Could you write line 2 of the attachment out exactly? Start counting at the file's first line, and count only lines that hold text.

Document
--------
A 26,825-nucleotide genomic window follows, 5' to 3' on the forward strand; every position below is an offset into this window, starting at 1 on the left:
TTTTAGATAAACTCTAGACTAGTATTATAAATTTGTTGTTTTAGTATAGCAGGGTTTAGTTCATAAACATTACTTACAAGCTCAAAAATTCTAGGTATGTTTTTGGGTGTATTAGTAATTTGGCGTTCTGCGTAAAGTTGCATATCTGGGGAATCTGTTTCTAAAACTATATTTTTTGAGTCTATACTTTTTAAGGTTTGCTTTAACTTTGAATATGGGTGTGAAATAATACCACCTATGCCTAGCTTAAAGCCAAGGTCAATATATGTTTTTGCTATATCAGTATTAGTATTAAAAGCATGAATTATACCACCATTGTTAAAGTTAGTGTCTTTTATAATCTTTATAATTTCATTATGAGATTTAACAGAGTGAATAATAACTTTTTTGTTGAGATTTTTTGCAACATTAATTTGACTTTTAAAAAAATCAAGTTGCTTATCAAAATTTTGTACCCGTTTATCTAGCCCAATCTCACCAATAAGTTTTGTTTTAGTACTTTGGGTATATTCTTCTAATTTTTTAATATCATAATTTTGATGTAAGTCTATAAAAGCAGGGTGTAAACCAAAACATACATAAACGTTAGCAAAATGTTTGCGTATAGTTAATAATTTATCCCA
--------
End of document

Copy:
TTTTAGATAAACTCTAGACTAGTATTATAAATTTGTTGTTTTAGTATAGCAGGGTTTAGTTCATAAACATTACTTACAAGCTCAAAAATTCTAGGTATGTTTTTGGGTGTATTAGTAATTTGGCGTTCTGCGTAAAGTTGCATATCTGGGGAATCTGTTTCTAAAACTATATTTTTTGAGTCTATACTTTTTAAGGTTTGCTTTAACTTTGAATATGGGTGTGAAATAATACCACCTATGCCTAGCTTAAAGCCAAGGTCAATATATGTTTTTGCTATATCAGTATTAGTATTAAAAGCATGAATTATACCACCATTGTTAAAGTTAGTGTCTTTTATAATCTTTATAATTTCATTATGAGATTTAACAGAGTGAATAATAACTTTTTTGTTGAGATTTTTTGCAACATTAATTTGACTTTTAAAAAAATCAAGTTGCTTATCAAAATTTTGTACCCGTTTATCTAGCCCAATCTCACCAATAAGTTTTGTTTTAGTACTTTGGGTATATTCTTCTAATTTTTTAATATCATAATTTTGATGTAAGTCTATAAAAGCAGGGTGTAAACCAAAACATACATAAACGTTAGCAAAATGTTTGCGTATAGTTAATAATTTATCCCA